Acknowledging personal sacrifice on the Battlefields History trip Posted - 16/10/2017Back
Siegfried Sassoon's poem “The General” depicts two unfortunate soldiers, soon to be lost amongst the carnage of the Great War, slogging up to Arras “with rifle and pack”. Pupils in the Third Form at Reed’s made the same journey but, far from being a slog, they were lucky enough to be chauffeured there in style and treated to crisp autumnal sunshine as opposed to the deep snow which encumbered the soldiers who launched their attack there in April 100 years ago.
Our two-day whistle-stop tour of the Great War battlefields is always a fascinating event for our boys, but perhaps it was more emotional this year than ever before: not only were we able to pick out the name of the youngest Old Reedonian (a mere 16-years-and-10-months old) known to have served and died in the Great War, but we were also able to finish the tour with a commemorative service at the grave of Hugh Broughton. Broughton died in 1918 and has only recently been identified as an Old Reedonian. Therefore, it is entirely possible that the wreath pupil, Laurence Ernest, laid at his grave could be the first acknowledgement of his personal sacrifice in the past 99 years.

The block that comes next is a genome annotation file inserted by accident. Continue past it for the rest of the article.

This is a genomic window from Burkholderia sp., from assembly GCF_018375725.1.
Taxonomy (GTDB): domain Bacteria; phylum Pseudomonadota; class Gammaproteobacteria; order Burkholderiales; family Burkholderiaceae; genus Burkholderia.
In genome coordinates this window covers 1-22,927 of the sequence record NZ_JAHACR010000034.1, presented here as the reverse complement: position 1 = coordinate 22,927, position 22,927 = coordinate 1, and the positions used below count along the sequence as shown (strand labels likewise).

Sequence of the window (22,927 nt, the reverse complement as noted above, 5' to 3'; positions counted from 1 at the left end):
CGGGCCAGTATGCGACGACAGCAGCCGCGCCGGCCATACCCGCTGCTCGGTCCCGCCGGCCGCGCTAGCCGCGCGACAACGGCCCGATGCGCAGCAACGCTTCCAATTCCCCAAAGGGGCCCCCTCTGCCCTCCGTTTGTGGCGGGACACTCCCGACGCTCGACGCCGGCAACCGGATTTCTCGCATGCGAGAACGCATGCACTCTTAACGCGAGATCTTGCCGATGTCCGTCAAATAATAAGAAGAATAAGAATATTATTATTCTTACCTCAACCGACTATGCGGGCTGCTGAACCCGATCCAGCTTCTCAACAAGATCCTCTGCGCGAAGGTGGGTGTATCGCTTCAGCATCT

Adam Waller, Head of History